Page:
Centre for Discovery Brain Sciences
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Elizabeth C. Davenport

I combine molecular/cellular, live imaging and electrophysiological approaches to understand presynaptic function and how it is altered in neurodevelopmental disorders and epilepsy.

Dr Elizabeth C. Davenport

Postdoctoral Research Fellow

  • Hugh Robson Building
  • 15 George Square
  • Edinburgh, EH8 9XD

Contact details

Personal profile

  • 2017 – present: Postdoctoral Research Fellow in the lab of Mike Cousin, Centre for Discovery Brain Sciences, University of Edinburgh.
  • 2016 – 2017: Postdoctoral Research Fellow in the labs of Peter Kind and Mike Cousin, Centre for Integrative Physiology, University of Edinburgh.
  • 2010 – 2016: Molecular and Cellular Neuroscience PhD in the lab of Josef Kittler, MRC 4 year PhD Studentship (LMCB), University College London.
  • 2005 - 2009: BSc (Hons) Molecular Cell Biology with a year in Europe, University of York.
  • Member of the Physiological Society.

Research

Correct presynaptic function, including the fusion and retrieval of synaptic vesicles, is vital to maintain neuronal transmission, precise network activity and the balance between excitation and inhibition in the brain.

My current research focusses on investigating the essential molecules and signalling pathways required for regulating activity dependent bulk endocytosis (ADBE), a specialised mode of synaptic vesicle retrieval, and how disruptions in this mechanism might be implicated in neurodevelopmental disorders and epilepsy. Furthermore, I am specifically investigating presynaptic dysfunction in a model of CDKL5 Deficiency Disorder (CDD) to try and understand the synaptic mechanisms that bring about early onset seizures in CDD patients.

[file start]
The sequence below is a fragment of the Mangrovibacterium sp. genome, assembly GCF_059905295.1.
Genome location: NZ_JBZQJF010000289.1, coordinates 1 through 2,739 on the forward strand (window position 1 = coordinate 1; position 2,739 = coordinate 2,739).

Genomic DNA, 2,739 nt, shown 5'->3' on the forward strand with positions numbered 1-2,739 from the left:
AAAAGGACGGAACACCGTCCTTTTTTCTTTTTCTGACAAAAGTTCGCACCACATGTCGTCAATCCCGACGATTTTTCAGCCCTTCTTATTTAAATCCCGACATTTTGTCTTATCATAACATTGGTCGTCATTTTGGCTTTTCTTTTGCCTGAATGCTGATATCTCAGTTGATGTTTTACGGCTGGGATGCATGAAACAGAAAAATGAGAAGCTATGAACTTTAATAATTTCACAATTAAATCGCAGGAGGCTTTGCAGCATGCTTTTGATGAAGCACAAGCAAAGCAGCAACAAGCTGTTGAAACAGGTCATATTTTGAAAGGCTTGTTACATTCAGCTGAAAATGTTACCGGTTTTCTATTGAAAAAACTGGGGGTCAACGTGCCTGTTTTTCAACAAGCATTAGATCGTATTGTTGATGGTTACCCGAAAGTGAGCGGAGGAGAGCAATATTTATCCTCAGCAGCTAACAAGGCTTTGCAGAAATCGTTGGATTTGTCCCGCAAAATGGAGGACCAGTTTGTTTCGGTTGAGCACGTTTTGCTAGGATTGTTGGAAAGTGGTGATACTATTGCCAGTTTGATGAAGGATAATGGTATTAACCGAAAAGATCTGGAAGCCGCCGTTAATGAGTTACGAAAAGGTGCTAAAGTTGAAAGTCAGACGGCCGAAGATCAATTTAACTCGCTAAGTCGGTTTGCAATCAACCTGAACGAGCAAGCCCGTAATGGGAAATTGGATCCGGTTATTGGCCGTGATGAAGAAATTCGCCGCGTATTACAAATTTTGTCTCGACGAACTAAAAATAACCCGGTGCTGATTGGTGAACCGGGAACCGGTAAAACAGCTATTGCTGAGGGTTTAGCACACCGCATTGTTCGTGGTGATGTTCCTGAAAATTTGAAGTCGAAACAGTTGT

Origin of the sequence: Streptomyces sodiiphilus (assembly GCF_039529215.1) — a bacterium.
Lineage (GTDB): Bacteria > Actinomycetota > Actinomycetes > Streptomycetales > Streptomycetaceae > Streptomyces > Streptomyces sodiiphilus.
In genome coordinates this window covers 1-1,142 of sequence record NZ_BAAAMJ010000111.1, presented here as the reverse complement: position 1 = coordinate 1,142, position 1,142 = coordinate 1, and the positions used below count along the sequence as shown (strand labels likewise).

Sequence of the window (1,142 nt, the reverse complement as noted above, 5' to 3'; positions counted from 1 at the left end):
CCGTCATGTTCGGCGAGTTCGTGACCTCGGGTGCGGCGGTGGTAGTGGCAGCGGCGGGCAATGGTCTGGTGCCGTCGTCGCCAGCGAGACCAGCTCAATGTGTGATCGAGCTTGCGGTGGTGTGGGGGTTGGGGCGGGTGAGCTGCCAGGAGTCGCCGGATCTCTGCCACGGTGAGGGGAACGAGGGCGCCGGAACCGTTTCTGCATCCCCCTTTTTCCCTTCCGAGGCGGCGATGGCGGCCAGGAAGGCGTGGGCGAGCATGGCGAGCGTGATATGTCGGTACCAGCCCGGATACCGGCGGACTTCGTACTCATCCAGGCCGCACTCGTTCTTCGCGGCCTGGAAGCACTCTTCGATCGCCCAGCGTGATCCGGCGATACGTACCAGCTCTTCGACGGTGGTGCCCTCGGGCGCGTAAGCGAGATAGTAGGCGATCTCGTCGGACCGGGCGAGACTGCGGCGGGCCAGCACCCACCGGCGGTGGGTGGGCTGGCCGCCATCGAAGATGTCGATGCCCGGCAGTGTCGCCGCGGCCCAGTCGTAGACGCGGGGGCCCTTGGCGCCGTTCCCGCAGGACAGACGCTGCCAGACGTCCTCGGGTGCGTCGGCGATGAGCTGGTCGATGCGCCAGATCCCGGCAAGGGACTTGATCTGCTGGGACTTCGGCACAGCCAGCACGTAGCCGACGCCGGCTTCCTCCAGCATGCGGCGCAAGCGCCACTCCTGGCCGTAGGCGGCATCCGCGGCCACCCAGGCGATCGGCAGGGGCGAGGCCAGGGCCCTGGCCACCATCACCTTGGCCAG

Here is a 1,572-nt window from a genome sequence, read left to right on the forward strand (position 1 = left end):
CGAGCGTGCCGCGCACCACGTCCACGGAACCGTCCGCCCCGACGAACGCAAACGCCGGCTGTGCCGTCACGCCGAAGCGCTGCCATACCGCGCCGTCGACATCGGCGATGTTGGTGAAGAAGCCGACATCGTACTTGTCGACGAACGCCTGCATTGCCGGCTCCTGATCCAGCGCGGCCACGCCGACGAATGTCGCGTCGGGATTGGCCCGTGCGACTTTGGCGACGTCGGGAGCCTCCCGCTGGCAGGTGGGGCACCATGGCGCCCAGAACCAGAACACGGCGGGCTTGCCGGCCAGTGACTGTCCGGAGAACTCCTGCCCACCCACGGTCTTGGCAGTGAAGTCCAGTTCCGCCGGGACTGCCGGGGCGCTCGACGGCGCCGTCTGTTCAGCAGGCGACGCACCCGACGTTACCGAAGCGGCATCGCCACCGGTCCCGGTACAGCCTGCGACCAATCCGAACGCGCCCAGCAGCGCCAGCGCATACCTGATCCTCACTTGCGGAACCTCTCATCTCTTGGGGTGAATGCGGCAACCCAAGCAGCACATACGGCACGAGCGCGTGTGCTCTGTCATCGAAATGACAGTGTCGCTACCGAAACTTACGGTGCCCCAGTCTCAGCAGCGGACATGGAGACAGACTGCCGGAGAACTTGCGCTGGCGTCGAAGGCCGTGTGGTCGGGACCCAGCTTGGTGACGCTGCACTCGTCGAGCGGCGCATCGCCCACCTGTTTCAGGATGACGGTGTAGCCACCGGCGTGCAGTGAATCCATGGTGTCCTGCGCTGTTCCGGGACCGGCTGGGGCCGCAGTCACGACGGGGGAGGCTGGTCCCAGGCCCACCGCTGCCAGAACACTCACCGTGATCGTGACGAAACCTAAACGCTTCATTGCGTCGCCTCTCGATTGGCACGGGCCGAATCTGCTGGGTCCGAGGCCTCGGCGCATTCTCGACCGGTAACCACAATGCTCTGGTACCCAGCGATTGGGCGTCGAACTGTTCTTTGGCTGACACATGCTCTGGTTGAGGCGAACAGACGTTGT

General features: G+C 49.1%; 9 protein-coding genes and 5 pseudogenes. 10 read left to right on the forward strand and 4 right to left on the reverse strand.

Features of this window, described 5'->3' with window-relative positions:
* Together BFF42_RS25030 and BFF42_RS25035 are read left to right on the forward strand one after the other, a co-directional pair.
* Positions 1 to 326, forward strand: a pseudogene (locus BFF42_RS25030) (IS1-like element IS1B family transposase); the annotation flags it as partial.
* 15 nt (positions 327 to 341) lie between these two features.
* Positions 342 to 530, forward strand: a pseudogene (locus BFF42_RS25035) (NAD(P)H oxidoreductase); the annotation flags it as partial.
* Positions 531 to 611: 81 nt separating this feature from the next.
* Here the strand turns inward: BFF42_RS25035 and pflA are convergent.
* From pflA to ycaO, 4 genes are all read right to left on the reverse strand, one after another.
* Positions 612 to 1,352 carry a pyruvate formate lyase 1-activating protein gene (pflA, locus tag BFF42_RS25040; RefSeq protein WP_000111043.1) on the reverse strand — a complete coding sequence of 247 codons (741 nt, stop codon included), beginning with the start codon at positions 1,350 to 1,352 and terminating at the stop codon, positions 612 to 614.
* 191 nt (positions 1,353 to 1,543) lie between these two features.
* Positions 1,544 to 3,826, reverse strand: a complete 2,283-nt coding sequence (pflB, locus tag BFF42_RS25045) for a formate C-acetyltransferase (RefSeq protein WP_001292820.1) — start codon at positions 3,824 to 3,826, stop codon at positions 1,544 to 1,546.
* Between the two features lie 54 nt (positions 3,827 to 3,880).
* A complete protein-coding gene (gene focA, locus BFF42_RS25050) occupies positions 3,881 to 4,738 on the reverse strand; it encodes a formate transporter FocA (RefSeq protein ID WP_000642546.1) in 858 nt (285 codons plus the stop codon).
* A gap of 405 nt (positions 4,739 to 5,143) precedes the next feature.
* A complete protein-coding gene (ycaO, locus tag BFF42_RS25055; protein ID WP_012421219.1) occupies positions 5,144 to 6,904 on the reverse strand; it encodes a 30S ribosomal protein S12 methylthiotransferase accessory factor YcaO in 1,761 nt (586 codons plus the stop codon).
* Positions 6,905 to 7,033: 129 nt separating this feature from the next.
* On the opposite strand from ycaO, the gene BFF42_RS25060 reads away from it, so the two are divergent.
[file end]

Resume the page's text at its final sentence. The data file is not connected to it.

My passion is to combine pre and postsynaptic research to better understand excitatory and inhibitory synaptic function in both health and disease.

Funding

Recent publications

Davenport EC, Pendolino V, Kontou G, McGee TP, Sheehan DF, López-Doménech G, Farrant M, Kittler JT. An Essential Role for the Tetraspanin LHFPL4 in the Cell-Type-Specific Targeting and Clustering of Synaptic GABAA Receptors. Cell Rep. 2017 Oct 3;21(1):70-83.

Dunning CJ, Black HL, Andrews KL, Davenport EC, Conboy M, Chawla S, Dowle AA, Ashford D, Thomas JR, Evans GJ. Multisite tyrosine phosphorylation of the N-terminus of Mint1/X11α by Src kinase regulates the trafficking of amyloid precursor protein. J Neurochem. 2016 May;137(4):518-27.

Smith KR, Davenport EC, Wei J, Li X, Pathania M, Vaccaro V, Yan Z, Kittler JT. GIT1 and βPIX are essential for GABA(A) receptor synaptic stability and inhibitory neurotransmission. Cell Rep. 2014 Oct 9;9(1):298-310.

Pathania M*, Davenport EC*, Muir J, Sheehan DF, López-Doménech G, Kittler JT. The autism and schizophrenia associated gene CYFIP1 is critical for the maintenance of dendritic complexity and the stabilization of mature spines. Transl Psychiatry. 2014 Mar 25;4:e374.